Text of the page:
Identification of exotic carriers in highly entangled Mott insulators

From QCLab
(Redirected from WLC2023/문은국)

Eun-Gook Moon (Department of Physics, KAIST,

Mott insulators may host highly entangled quantum many-body states, including quantum spin liquids. In this talk. we show that topological phase transitions may be utilized to identify Kitaev quantum spin liquids by tuning electric and magnetic fields [1-5]. We show that specific directions of magnetic fields may give gapless Majorana fermion excitations, constrained by the lattice symmetry. Furthermore, we also consider electric field effects and find that topological phase transitions may be controlled in sharp contrast to the common belief that an insulator is inert under weak electric fields due to charge energy gaps. We predict distinctive experimental signatures to detect Kitaev quantum spin liquids, especially in connection with candidate materials such as α-RuCl3. If time permits, we also discuss the recent results in TbInO3 where exotic charge carriers were identified by tera-hertz optical conductivity [6].

[1] Vestiges of Topological Phase Transitions in Kitaev Quantum Spin Liquids, Physical Review Letters 122, 147203 (2019)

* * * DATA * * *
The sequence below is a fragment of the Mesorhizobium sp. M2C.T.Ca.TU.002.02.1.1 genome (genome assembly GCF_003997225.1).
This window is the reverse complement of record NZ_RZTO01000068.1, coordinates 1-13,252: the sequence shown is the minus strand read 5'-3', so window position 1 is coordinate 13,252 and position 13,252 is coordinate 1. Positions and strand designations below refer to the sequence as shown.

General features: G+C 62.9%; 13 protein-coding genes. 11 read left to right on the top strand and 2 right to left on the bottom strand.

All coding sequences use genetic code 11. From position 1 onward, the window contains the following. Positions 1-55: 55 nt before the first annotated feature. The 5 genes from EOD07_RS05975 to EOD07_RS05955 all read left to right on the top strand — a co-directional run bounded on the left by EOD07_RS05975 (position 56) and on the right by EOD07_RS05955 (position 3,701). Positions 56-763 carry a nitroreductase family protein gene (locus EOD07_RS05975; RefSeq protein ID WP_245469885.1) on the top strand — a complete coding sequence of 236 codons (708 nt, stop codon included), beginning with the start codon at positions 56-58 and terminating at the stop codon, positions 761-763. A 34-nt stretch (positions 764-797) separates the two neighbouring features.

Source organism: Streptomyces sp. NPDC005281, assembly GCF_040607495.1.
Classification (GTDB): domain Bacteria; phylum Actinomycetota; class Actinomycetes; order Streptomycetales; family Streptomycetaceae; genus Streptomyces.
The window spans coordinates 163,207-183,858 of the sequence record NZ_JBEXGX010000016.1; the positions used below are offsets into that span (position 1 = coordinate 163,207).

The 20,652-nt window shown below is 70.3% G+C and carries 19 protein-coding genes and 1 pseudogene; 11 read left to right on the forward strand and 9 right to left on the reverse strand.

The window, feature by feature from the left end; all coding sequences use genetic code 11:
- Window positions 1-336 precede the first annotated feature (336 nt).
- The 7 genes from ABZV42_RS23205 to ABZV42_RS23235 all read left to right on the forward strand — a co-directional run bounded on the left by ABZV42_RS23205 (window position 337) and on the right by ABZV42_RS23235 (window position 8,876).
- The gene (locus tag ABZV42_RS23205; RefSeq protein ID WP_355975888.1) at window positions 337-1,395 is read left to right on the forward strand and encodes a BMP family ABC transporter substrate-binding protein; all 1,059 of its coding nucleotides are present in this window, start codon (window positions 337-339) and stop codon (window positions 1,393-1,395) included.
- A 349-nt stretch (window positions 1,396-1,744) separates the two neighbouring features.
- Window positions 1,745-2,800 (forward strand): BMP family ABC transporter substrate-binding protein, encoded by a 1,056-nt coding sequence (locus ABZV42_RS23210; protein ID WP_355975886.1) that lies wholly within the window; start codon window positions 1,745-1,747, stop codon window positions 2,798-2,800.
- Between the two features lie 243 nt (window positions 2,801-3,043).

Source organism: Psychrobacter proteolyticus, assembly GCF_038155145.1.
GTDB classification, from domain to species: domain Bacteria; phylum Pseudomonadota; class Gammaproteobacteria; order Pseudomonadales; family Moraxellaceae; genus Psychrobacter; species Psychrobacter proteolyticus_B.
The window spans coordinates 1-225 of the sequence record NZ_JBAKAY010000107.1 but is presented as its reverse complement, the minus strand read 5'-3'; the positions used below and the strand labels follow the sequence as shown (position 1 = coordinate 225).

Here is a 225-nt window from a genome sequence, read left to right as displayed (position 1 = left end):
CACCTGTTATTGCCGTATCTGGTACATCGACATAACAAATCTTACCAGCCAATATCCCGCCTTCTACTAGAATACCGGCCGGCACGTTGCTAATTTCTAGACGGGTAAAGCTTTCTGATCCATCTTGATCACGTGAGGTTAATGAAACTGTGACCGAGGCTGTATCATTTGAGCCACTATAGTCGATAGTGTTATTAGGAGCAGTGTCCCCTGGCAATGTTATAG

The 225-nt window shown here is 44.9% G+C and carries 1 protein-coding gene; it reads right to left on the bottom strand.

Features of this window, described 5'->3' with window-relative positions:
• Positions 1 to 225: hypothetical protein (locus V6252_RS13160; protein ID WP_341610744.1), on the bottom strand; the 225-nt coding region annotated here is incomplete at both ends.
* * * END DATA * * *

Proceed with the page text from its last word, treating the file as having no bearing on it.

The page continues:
[2] Identification of a Kitaev quantum spin liquid by magnetic field angle dependence, Nature Communications 13, 323 (2022)
[3] Thermodynamic evidence for a field-angle-dependent Majorana gap in a Kitaev spin liquid, Nature Physics 18, 429 (2022)
[4] Majorana-fermion origin of the planar thermal Hall effect in the Kitaev magnet RuCl3, arXiv:2305.10619
[5] Manipulating topological quantum phase transitions of Kitaev’s quantum spin liquids with electric fields, arXiv:2308.00760
[6] Unconventional room-temperature carriers in the triangular-lattice Mott insulator TbInO3, Nature Physics (2023, online).

About the Speaker


Eun-Gook received his B.S in physics at Seoul National University in 2005 and received his Ph. D. in Physics from Harvard University in 2011. He was a postdoctoral Fellow in Physics at University of California, Santa Barbara during 2011-2014. He was a Kadanoff Fellow in Physics at University of Chicago during 2014-2015. Then, he joined in Department of Physics at Korea Advanced Institute of Science and Technology (KAIST) as a faculty member since 2015.

The focus of Eun-Gook’s research is the theoretical investigation of quantum many-body systems, particularly, quantum spin liquids and topological phases of matter in strongly correlated systems as well as cold atomic and molecular systems in quantum simulations.

Eun-Gook is a member of the Young Korean Academy of Science and Technology and the principal investigator of the Ultra Quantum Materials basic research group funded by the Korean National Research Foundation. He also received numerous honors and awards including the Academic Prize (2020) from KAIST.